It was Super Mario getting all the hype leading up to the game, and Ikegwuono was able to contain him for the most part. But both of Manningham's touchdowns came when he beat other members of the secondary – Langford and safety Zach Hampton. Ikegwuono was having trouble with a knot in his calf, and had to spend some time off the field getting hydrated to keep up with the talented receiver.
"I knew they were going to attack the secondary as soon as I came out, and they did two passing plays in a row," Ikegwuono said.
Manningham personally commented during the game on how well the young Badger corner was keeping him under wraps, but eventually all that hard work came back to haunt Wisconsin when Ikegwuono could not be in to stop the playmaker from making his plays.
That is what the Badger offense seems to be lacking despite the experience of its signal-caller. In the pocket, Stocco cannot be the one to make the plays by himself. Hill has shown the potential to be a dynamic star for Wisconsin, but will need to take his beatings against defenses of a higher level in the Big Ten before anyone knows for sure where his ceiling might lie.
As long as no receiver is taking over games the way Manningham did on his routes or Breaston did on occasion with his returns, the successive three-and-outs that haunt a period of the game can turn into a trend. It was off a defensive spark that the Badgers scored their opening touchdown, and when the team had some late success it actually came with Isaac Anderson and Xavier Harris lining up at receiver to provide fresh blood.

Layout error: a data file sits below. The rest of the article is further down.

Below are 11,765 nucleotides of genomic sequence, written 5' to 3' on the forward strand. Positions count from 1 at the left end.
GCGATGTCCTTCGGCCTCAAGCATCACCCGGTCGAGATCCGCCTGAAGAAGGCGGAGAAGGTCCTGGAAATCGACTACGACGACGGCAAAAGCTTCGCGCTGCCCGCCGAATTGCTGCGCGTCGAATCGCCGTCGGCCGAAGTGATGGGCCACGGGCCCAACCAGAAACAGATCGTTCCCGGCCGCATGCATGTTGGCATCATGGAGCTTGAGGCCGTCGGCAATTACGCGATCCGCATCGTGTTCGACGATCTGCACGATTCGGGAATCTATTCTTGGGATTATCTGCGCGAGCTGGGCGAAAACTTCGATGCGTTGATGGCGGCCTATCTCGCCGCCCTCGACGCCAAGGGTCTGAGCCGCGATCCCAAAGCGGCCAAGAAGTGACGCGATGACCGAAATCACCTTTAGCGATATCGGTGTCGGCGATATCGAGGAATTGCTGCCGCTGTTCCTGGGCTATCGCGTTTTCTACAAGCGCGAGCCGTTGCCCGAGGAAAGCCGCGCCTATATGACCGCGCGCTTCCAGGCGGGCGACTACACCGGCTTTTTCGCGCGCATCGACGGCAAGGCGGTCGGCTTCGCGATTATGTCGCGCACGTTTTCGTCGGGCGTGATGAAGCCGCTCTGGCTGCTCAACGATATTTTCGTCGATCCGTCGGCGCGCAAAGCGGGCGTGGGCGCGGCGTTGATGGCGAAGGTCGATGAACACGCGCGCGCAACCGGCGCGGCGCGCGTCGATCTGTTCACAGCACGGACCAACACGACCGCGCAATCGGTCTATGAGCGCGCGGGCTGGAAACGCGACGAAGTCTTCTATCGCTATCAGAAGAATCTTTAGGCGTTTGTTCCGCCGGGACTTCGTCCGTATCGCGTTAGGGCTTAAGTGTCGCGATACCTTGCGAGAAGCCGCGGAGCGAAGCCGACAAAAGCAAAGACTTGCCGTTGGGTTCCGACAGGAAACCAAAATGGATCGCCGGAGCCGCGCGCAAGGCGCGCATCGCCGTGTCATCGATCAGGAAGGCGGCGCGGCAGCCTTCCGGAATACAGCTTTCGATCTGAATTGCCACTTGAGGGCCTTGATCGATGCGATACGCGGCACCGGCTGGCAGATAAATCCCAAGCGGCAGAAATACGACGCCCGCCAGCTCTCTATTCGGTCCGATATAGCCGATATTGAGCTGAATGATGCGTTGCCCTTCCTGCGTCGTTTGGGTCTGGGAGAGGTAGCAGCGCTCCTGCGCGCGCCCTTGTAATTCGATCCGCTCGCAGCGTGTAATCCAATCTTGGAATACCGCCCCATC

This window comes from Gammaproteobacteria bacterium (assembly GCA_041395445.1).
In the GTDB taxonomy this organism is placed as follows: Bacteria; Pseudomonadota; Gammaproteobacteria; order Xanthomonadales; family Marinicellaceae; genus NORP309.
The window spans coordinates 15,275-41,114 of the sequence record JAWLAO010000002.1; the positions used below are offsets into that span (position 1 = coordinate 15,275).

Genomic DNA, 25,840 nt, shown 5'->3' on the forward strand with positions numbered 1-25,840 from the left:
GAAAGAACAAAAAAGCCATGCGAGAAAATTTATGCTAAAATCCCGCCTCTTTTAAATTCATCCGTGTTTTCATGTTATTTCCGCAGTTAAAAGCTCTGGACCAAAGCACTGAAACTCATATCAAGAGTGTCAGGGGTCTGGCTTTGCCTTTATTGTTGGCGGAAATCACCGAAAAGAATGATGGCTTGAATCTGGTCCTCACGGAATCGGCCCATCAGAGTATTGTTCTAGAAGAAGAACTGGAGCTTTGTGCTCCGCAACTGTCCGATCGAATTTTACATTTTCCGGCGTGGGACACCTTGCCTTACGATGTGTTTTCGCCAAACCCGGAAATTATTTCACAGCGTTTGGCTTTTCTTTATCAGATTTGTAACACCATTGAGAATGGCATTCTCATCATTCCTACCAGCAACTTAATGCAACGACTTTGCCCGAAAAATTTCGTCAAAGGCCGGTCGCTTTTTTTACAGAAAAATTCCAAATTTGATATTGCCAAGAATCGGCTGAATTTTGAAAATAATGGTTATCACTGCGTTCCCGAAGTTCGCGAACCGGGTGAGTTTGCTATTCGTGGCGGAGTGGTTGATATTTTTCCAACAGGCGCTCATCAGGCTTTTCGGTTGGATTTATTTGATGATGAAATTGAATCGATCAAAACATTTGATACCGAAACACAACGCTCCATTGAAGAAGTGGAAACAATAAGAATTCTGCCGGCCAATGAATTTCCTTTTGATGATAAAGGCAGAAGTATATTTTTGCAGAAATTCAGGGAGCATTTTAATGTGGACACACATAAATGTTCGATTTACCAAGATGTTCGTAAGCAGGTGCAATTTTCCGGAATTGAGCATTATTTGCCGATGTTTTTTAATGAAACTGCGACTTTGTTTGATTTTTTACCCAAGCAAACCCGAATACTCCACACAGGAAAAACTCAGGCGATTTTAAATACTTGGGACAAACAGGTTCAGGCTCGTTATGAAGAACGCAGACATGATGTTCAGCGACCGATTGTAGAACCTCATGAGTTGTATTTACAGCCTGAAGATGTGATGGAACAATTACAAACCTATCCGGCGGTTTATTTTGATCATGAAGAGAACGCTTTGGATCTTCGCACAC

"They've got a few games under their belt now," Stocco said. "It's a pretty hostile environment we just played in. So I think the more experience they have it's going to help. I need to make sure they know I'm going to keep coming at them. We had some mistakes out here today. But I had some mistakes out there too."
Of course, the fact that the Badgers arguably most well-known player is an offensive lineman might not bode well for their "playmaking potential." After all, that quality is not necessarily something one can teach. But it could be interesting to see if someone embraces the big-play role with enthusiasm, and brings the offense to a level where it does the "things that Michigan does."
"I think it's important just to keep guys up, because all it takes is one big play, and you never know what it's going to be," Stocco said. "It could be a run that all of a sudden breaks. It could be a big pass. You don't know when it's going to happen, but if you get that one big play it's going to change the momentum."
After Zach Hampton bobbled a first half punt that gave Michigan the ball deep in Badger territory with a raucous student section close at hand, defensive end Jamal Cooper did a seemingly funny, but important thing. Faced with the position of losing their lead despite a successful three-and-out, Cooper came back onto the field to the sound of a highly energized audience and taunted them to pump up the noise even louder.
Three plays later a pass to Breaston was mostly thrown away and the Wolverines were forced to settle for a field goal. It might have been bordering on arrogant, but Cooper appeared to state that he wanted to be the man to make the play – despite the fact that he did not indeed make it.
That kind of playmaking confidence is infectious. And it might be just what the Badger offense needs.